Musician Larss Vincent, stage-name The Wilde, is a man obsessed with the musical and literary culture of Ireland. His latest EP, ‘I’m A Man You Don’t Meet Every Day’ has unlocked traditional Irish laments and rebel style lyrics blended with a modern outlook aimed at our politics of today. His fascination with Oscar Wilde, Patrick Kavanagh and Brendan Behan is clear to see. His lyrics are gentle and composed, while there are elements of Shane McGowan thrown in to add a needed harshness to the overall sound.
The first track, Vote Now, Pay Later, is introduced by a poem entitled ‘Nothing More’ which is a political interpretation of the dire straits of Ireland’s present recession. Spoken by a woman, it adds historic depth to the song but perhaps loses credibility by being overly rebellious. Wilde gives a sobering account of life in Ireland and how we will pay in the future for mistakes made now. His voice is accompanied by a traditional group of acoustic guitar, bass and violin and the words ‘why’ are despairingly repeated at the chorus’ end. Loud claps are included and work excellently, as if representing the Irish people coming together.
Following this, a chilling track called Dublin I’m Dancing With Your Ghosts commences and instantly takes you to a creepy Dublin street corner. The echo-like vocal sounds as though Dublin’s ghosts are alive and singing in the shadows. There is contrasting folk elements with the inclusion of a mandolin and the chorus is a real beauty.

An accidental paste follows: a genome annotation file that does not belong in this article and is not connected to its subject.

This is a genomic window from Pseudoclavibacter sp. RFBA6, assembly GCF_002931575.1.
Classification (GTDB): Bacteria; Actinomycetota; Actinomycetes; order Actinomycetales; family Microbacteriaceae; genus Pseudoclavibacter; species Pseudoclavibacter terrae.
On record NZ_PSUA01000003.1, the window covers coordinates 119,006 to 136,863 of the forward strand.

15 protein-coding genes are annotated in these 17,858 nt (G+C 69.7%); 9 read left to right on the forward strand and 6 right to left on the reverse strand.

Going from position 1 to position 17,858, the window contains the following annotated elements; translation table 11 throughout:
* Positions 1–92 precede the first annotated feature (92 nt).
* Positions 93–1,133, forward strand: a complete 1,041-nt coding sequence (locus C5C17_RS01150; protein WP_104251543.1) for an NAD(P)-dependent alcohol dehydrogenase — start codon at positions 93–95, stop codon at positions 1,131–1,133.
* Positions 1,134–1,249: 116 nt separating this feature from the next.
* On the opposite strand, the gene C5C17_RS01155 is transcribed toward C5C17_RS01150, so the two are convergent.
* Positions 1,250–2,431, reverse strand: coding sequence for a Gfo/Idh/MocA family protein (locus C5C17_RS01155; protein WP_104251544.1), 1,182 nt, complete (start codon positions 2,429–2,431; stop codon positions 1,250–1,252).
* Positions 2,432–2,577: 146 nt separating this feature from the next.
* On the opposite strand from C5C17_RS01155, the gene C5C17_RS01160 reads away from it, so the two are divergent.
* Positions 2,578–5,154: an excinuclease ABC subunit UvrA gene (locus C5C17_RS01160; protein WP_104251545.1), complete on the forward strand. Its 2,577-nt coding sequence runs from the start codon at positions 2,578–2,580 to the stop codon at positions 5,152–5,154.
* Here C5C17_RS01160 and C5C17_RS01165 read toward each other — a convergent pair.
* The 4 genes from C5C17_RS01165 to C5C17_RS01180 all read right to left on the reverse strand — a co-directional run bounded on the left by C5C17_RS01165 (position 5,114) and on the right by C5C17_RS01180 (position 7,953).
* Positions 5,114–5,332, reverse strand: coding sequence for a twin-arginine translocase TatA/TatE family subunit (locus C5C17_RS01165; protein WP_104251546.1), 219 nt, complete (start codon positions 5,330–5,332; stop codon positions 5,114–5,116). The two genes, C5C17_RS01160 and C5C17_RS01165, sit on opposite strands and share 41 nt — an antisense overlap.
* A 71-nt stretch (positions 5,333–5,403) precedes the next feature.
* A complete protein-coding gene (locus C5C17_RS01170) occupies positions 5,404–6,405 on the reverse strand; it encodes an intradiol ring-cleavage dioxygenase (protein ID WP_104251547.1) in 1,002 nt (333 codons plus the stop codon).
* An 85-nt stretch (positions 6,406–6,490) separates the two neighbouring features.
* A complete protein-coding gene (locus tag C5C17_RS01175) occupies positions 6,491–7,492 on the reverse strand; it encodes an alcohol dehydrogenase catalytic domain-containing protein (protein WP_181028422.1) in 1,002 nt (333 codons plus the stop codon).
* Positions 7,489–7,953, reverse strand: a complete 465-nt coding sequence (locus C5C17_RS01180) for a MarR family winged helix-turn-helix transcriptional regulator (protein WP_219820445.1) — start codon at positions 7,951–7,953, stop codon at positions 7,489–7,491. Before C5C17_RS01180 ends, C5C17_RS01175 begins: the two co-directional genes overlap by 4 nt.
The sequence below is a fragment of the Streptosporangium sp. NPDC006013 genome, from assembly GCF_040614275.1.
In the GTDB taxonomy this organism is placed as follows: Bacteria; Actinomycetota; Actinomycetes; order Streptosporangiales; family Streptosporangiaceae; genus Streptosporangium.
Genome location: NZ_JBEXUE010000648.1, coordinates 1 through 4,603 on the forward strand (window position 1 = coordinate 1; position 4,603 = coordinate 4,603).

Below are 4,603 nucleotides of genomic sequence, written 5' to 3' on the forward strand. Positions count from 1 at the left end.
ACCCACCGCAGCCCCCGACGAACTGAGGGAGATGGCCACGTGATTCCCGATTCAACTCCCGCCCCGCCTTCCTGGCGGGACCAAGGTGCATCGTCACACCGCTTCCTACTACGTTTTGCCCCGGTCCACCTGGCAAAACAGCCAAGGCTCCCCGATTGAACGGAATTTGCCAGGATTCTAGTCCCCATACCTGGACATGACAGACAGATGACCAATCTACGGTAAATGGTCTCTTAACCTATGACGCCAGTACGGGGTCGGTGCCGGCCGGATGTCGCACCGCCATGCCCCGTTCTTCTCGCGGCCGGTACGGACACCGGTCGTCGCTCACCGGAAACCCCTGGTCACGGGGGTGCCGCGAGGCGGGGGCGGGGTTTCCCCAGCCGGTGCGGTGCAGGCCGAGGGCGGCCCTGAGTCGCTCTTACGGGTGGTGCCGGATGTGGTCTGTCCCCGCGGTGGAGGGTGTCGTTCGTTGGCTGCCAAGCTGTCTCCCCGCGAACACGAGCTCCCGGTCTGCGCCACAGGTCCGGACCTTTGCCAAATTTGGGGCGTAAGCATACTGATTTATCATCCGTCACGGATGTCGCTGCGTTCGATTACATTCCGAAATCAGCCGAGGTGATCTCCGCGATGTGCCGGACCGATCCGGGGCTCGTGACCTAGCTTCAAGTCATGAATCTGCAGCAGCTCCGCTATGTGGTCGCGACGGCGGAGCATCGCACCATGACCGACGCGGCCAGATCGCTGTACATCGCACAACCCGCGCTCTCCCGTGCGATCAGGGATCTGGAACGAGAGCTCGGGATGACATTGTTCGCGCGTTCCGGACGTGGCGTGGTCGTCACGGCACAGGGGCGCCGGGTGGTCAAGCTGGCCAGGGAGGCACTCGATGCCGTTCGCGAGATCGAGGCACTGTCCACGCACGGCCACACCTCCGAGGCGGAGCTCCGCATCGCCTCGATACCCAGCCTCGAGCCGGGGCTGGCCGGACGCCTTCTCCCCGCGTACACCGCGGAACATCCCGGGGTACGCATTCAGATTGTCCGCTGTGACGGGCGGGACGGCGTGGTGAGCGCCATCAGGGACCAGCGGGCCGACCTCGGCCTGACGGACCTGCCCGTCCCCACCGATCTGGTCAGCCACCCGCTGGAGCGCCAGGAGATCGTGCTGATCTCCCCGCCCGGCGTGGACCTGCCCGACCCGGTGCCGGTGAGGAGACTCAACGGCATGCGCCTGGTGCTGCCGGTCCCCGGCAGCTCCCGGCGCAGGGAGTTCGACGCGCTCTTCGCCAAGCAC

The third song on the EP is called The Girl Who’s Smiling Outside and it cheerfully shifts pace and changes mood. It’s a welcome change and perhaps strategically done so, because it truly broadens the overall sound of the EP. With full-bodied accompaniment on banjo, guitar, violin and whistles, the main hook is a sweet Irish melody and typifies the soundtrack of any decent pub in the country. There is a real traditional essence in this song with the involvement of the whistles and it is charming to the Irish ear indeed.
The final song was not written by The Wilde and has also been recorded by the Pogues among others. Also the title of the EP, I’m A Man You Don’t Meet Every Day is a neat rendition of a beautiful song and it must be said he does it fine justice. Being in a jig time signature, it is truly Irish and why not round things off with a classic.
There are real emotions to be heard on this EP which are engaging to the Irish heart; passion, poetic anger, charm, honesty and sadness. With difficult times for Ireland, we may see a renaissance of our own roots in music and trad may be looking forward rather than behind from now on. The Wilde will be seen busking in Dublin’s city centre throughout November and December.